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Consensus & Collaboration

DRC Guide to Consensus

One of the many things I have learned after working as a management consultant is that collaboration does not happen easily, regardless of the context under which is it needed.  More and more industries find collaboration among companies a necessity for growth and innovation – from development, joint marketing agreements to mergers or divestitures. A successful outcome often rest with a company’s ability to effectively collaborate and drive consensus among the stakeholders.

With all the client situations I have faced over the years – and there have been many – I been called upon to facilitate collaborations among various groups.  Often times the stakes very high and choices among participants are not clear-cut. Most striking however is the lack of understanding of underlying principles of effective collaboration. In particular, what it takes to reach consensus.

Whenever I am in these situations I introduce some basic ground rules at the outset of discussion. Starting with a definition of consensus, I state that a group reaches consensus when all members agree upon a single alternative and each group member can honestly say the following,

“I believe that you understand my point of view and that I understand yours.”

“I support the decision because it was reached fairly and openly.”

“It is the best solution for us at this time.”

To guide the efforts the stakeholders and to achieve full participation, I introduce the follow guidelines on reaching consensus:

  • Listen: Pay attention to others. – We were given two ears and one month. Enough said!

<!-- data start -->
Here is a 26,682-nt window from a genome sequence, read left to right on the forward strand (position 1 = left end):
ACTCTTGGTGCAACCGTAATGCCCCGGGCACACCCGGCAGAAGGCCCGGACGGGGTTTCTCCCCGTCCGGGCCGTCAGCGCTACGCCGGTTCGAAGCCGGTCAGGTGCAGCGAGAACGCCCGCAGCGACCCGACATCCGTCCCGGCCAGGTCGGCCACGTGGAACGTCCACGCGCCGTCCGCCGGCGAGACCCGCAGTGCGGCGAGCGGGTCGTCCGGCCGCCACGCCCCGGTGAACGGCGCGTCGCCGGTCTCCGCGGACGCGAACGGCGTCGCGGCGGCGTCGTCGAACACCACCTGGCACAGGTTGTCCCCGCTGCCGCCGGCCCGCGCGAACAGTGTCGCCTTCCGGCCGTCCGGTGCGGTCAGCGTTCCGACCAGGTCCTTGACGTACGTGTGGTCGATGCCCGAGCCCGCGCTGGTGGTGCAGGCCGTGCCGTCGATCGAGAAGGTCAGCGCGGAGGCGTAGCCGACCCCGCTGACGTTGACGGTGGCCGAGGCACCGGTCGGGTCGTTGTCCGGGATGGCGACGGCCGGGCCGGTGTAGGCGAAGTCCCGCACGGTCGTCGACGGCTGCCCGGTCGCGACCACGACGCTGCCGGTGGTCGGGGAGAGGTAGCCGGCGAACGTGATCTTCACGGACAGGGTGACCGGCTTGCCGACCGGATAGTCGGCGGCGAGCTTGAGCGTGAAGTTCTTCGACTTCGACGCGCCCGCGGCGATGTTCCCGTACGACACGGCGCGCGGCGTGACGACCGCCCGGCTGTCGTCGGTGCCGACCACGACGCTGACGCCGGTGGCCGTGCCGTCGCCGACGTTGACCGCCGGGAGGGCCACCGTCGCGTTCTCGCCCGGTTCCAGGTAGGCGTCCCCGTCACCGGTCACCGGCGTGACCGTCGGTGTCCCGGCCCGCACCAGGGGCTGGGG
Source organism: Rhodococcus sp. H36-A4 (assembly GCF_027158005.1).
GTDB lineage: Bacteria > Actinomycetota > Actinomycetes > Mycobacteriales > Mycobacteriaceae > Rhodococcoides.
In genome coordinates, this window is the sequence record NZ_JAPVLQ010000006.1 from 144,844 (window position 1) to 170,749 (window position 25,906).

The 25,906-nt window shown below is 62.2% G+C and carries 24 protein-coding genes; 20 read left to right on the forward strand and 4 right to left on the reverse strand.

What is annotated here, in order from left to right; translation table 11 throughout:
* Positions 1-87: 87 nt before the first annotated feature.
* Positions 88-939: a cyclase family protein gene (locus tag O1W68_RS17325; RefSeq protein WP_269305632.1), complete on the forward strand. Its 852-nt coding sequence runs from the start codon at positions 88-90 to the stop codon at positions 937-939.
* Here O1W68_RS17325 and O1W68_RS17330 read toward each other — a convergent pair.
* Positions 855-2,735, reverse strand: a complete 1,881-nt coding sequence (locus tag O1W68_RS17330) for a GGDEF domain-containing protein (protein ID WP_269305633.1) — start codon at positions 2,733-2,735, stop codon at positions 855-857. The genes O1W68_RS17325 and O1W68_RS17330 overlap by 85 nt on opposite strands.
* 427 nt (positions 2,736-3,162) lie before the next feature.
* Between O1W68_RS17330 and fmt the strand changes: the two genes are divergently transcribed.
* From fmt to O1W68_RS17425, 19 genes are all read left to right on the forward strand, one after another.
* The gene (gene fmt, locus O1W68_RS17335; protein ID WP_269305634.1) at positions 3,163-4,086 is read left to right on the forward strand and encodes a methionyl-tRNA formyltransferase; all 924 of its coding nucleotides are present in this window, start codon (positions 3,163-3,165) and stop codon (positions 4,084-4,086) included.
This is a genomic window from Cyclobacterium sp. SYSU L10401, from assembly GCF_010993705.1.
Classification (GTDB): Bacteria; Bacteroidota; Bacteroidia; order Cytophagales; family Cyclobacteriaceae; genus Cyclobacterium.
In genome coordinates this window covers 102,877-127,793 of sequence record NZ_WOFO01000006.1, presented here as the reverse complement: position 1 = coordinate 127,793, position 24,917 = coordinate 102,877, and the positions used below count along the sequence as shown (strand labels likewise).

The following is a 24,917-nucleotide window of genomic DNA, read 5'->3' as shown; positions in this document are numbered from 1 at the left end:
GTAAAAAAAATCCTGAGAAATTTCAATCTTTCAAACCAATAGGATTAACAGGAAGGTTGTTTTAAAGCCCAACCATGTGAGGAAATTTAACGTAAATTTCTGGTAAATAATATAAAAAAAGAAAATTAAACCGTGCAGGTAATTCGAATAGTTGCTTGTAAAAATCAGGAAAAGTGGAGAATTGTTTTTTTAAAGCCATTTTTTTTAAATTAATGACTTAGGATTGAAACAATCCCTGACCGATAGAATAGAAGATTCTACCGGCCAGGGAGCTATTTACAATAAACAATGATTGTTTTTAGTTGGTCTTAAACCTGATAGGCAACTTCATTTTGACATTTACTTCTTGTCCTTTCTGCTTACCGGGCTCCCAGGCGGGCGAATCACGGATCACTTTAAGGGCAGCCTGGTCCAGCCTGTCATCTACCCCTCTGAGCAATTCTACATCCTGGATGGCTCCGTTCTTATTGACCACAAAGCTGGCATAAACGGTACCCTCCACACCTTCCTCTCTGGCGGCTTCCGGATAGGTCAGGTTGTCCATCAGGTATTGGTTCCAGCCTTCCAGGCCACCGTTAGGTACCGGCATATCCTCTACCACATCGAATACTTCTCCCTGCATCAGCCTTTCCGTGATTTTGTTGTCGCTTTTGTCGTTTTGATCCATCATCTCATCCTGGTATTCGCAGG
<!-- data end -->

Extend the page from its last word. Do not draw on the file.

• Encourage participation. – Everyone’s input is necessary for successful outcomes. Be sure to allow for everyone’s participation and do not let one person or group dominate to discussions.
  • Share information. – Information must be shared openly and freely among the group members. Any information withheld with inevitable undermine whatever course of action taken.
  • Don’t agree too quickly. – Decision making is hard but consensus is even harder. It is important to take the time need to fully understand alternative decision to establish support going forward.
  • Don’t bargain or trade support. – Driving to consensus should not be treated as a reality TV show episode of “Survivor” or “The Apprentice.”
  • Don’t vote. – Just because one option is more popular than others it does not mean consensus. Voting does not assure understanding and acceptance.
  • Treat differences as strength. – There is more than one way to skin a cat or as Gandhi put it, “Honest differences are often a healthy sign of progress.”
  • Create a solution that can be supported. – The best-laid plans of mice and men often go awry. Why? Because solutions may not focus on a “triple’ bottom line.  Solutions must consider the process by which financial, organizational and operational dimensions of the organization.
  • Avoid arguing blindly for your own views. – Evidence based opinion and facts can serve to educate. Know your facts when making your point. The group will respect you for it.
  • Seek a mutual-gains solution. – A mutual-gain solution is in essence a win-win situation by which cooperation, compromise, and full participation leads to all participants benefiting.

 

To download a copy of DRC’s Guidelines to Consensus, click here.